There is an interesting controversy in New York where people are irate that Brooklyn Museum selected a distinguished academic as curator over its African art collection. Kristen Windmuller-Luna, 31, holds a Ph.D. in African art history from Princeton University and has been a lecturer at Columbia University and Metropolitan Museum of Art. That is a pretty stellar resume but people are focused on one other aspect about Windmuller-Luna . . . she is white. Rather than respond that it does not select curators or artists on the basis of the race, the Museum issued a pleading response that it is seeking to address the complaints. However, the complaint is that, no matter how qualified Windmuller-Luna may be, she should have been barred due to her race from consideration.
Commentators had no qualms about objecting entirely on the basis of race — refusing to consider the qualifications of Windmuller-Luna are relevant. The museum tweeted:
“We have been listening closely to the debate about our recent appointments to our curatorial team. We’re listening and we hear you. As we think about ways to engage in this conversation with the care it deserves, we want to assure you that you can count on us, as ever, to continue working deeply on equity within our institution and beyond.”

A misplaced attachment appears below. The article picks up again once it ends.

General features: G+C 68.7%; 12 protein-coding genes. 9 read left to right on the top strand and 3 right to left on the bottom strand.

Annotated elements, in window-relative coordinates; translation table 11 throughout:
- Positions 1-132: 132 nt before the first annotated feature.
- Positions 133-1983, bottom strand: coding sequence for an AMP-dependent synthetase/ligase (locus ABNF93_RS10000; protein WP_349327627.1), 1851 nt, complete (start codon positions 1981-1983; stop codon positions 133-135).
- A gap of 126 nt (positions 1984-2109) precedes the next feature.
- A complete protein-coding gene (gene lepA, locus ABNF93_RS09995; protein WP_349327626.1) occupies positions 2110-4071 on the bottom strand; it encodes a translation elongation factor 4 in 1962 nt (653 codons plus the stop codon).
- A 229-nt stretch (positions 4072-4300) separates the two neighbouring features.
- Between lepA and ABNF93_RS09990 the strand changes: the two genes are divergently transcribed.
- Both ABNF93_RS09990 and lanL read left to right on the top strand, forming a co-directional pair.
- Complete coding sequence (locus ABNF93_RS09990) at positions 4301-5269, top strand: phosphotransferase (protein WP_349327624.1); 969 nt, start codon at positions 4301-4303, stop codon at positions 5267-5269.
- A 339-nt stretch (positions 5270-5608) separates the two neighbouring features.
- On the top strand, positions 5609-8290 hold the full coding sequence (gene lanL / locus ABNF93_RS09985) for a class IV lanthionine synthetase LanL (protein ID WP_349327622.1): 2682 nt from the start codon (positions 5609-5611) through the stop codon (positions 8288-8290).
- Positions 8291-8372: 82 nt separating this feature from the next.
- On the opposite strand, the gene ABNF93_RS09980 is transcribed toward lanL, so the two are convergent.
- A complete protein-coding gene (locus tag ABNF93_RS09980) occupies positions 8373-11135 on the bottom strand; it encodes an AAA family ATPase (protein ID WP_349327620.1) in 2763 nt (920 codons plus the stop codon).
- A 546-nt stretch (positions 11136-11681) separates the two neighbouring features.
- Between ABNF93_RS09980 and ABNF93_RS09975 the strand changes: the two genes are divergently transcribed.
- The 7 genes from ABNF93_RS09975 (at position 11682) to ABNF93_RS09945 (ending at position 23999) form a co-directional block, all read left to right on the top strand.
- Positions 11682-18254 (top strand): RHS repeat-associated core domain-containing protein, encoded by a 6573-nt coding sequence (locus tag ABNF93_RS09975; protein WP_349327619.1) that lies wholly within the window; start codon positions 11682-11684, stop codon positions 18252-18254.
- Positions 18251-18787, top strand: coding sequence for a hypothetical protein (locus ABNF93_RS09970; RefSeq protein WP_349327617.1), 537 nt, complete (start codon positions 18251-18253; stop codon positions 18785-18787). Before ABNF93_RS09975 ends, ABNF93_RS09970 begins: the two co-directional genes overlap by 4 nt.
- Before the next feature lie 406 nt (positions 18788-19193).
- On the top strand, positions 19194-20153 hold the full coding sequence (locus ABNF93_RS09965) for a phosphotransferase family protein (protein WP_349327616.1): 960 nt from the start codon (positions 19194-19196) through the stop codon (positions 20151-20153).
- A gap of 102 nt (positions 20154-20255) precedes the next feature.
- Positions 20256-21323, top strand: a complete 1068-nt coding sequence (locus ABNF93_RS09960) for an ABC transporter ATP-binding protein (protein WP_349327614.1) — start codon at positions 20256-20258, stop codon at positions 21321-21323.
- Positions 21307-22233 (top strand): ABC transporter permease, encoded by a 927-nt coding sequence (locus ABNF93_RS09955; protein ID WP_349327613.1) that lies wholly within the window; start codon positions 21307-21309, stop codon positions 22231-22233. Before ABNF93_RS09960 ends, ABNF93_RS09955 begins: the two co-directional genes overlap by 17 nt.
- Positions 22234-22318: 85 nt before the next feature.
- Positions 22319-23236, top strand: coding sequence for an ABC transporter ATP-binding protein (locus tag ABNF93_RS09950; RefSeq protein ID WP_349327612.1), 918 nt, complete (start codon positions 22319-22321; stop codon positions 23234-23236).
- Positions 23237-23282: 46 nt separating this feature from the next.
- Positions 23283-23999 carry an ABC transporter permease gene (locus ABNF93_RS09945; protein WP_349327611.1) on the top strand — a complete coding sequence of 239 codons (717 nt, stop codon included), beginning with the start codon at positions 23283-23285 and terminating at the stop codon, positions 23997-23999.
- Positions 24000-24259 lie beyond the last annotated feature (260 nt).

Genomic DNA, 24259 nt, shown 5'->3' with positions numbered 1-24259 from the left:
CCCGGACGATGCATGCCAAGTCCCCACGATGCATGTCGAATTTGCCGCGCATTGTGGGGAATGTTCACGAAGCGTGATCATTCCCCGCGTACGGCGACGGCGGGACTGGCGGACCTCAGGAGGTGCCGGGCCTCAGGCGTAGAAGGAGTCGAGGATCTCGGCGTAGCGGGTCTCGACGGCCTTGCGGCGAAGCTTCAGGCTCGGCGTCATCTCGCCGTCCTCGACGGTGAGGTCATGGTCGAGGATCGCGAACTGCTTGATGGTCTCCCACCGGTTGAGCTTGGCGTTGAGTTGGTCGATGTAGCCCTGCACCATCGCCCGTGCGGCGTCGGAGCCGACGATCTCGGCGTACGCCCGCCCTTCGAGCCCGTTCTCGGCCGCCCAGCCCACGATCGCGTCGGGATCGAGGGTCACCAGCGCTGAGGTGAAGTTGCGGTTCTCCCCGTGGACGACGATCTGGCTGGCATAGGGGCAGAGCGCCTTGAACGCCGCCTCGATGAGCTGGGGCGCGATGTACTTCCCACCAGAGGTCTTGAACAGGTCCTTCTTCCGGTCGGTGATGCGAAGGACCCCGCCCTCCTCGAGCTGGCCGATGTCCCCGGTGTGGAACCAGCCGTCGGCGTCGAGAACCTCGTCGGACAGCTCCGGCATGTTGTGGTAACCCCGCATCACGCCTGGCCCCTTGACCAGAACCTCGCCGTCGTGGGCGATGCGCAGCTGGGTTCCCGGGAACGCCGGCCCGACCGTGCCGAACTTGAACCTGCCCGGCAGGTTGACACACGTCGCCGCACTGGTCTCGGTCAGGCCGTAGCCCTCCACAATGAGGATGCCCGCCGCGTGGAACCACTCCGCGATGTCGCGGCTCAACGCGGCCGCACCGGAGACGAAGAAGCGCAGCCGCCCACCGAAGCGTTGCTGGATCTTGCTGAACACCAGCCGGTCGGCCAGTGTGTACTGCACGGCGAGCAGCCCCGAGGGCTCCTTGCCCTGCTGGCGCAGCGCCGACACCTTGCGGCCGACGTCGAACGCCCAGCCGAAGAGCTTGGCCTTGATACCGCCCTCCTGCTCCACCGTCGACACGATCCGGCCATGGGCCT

What precisely does that mean? Is the museum saying that will make future appointments based on race? African American art is precisely that: art. It is a field of study and a genre that transcends race. There is no reason why a white academic would not be the best candidate based on her publications and ideas on curating this collection. Would these same critics object to an African-American being selected as curator over a Dutch art collection or school composed of Whites or Asians or other racial groups? The beauty of art is its transcendence. It joins us all in appreciating the visual expression.